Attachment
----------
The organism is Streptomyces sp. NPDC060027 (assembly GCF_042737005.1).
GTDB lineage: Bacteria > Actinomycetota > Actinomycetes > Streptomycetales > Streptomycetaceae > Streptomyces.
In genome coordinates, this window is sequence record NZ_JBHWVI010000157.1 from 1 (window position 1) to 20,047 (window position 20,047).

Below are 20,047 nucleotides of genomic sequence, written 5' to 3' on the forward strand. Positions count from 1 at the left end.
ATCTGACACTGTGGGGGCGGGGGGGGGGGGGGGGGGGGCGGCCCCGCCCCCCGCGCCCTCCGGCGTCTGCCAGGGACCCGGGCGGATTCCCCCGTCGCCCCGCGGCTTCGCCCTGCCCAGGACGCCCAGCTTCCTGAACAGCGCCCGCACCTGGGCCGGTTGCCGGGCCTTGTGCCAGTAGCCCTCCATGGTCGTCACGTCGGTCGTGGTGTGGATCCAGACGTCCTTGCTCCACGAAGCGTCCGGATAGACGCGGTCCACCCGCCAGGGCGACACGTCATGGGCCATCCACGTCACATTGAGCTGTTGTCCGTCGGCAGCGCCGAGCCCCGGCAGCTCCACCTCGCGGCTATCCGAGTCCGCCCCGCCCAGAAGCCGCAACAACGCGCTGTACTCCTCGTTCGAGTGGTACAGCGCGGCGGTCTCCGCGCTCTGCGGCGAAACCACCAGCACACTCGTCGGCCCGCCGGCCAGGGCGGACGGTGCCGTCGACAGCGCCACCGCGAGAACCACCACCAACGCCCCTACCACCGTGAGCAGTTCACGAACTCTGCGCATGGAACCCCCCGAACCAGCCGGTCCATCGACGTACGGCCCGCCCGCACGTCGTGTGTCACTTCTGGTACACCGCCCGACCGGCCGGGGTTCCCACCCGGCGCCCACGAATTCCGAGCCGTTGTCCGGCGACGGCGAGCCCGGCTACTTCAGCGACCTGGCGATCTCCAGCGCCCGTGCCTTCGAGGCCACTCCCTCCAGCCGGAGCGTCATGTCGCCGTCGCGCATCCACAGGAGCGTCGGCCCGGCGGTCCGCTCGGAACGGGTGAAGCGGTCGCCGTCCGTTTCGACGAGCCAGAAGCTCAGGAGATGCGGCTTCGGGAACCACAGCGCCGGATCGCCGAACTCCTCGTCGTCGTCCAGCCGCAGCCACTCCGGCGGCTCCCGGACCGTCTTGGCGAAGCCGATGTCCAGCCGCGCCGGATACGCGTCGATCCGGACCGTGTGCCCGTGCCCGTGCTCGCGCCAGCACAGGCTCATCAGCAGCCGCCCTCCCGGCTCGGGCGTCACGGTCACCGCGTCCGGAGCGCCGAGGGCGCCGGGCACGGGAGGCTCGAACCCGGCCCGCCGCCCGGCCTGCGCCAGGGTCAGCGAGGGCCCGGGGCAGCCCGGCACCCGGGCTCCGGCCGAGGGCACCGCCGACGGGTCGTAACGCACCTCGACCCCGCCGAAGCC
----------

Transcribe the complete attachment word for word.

The organism is Streptomyces sp. NPDC060027 (assembly GCF_042737005.1).
GTDB lineage: Bacteria > Actinomycetota > Actinomycetes > Streptomycetales > Streptomycetaceae > Streptomyces.
In genome coordinates, this window is sequence record NZ_JBHWVI010000157.1 from 1 (window position 1) to 20,047 (window position 20,047).

Below are 20,047 nucleotides of genomic sequence, written 5' to 3' on the forward strand. Positions count from 1 at the left end.
ATCTGACACTGTGGGGGCGGGGGGGGGGGGGGGGGGGGCGGCCCCGCCCCCCGCGCCCTCCGGCGTCTGCCAGGGACCCGGGCGGATTCCCCCGTCGCCCCGCGGCTTCGCCCTGCCCAGGACGCCCAGCTTCCTGAACAGCGCCCGCACCTGGGCCGGTTGCCGGGCCTTGTGCCAGTAGCCCTCCATGGTCGTCACGTCGGTCGTGGTGTGGATCCAGACGTCCTTGCTCCACGAAGCGTCCGGATAGACGCGGTCCACCCGCCAGGGCGACACGTCATGGGCCATCCACGTCACATTGAGCTGTTGTCCGTCGGCAGCGCCGAGCCCCGGCAGCTCCACCTCGCGGCTATCCGAGTCCGCCCCGCCCAGAAGCCGCAACAACGCGCTGTACTCCTCGTTCGAGTGGTACAGCGCGGCGGTCTCCGCGCTCTGCGGCGAAACCACCAGCACACTCGTCGGCCCGCCGGCCAGGGCGGACGGTGCCGTCGACAGCGCCACCGCGAGAACCACCACCAACGCCCCTACCACCGTGAGCAGTTCACGAACTCTGCGCATGGAACCCCCCGAACCAGCCGGTCCATCGACGTACGGCCCGCCCGCACGTCGTGTGTCACTTCTGGTACACCGCCCGACCGGCCGGGGTTCCCACCCGGCGCCCACGAATTCCGAGCCGTTGTCCGGCGACGGCGAGCCCGGCTACTTCAGCGACCTGGCGATCTCCAGCGCCCGTGCCTTCGAGGCCACTCCCTCCAGCCGGAGCGTCATGTCGCCGTCGCGCATCCACAGGAGCGTCGGCCCGGCGGTCCGCTCGGAACGGGTGAAGCGGTCGCCGTCCGTTTCGACGAGCCAGAAGCTCAGGAGATGCGGCTTCGGGAACCACAGCGCCGGATCGCCGAACTCCTCGTCGTCGTCCAGCCGCAGCCACTCCGGCGGCTCCCGGACCGTCTTGGCGAAGCCGATGTCCAGCCGCGCCGGATACGCGTCGATCCGGACCGTGTGCCCGTGCCCGTGCTCGCGCCAGCACAGGCTCATCAGCAGCCGCCCTCCCGGCTCGGGCGTCACGGTCACCGCGTCCGGAGCGCCGAGGGCGCCGGGCACGGGAGGCTCGAACCCGGCCCGCCGCCCGGCCTGCGCCAGGGTCAGCGAGGGCCCGGGGCAGCCCGGCACCCGGGCTCCGGCCGAGGGCACCGCCGACGGGTCGTAACGCACCTCGACCCCGCCGAAGCC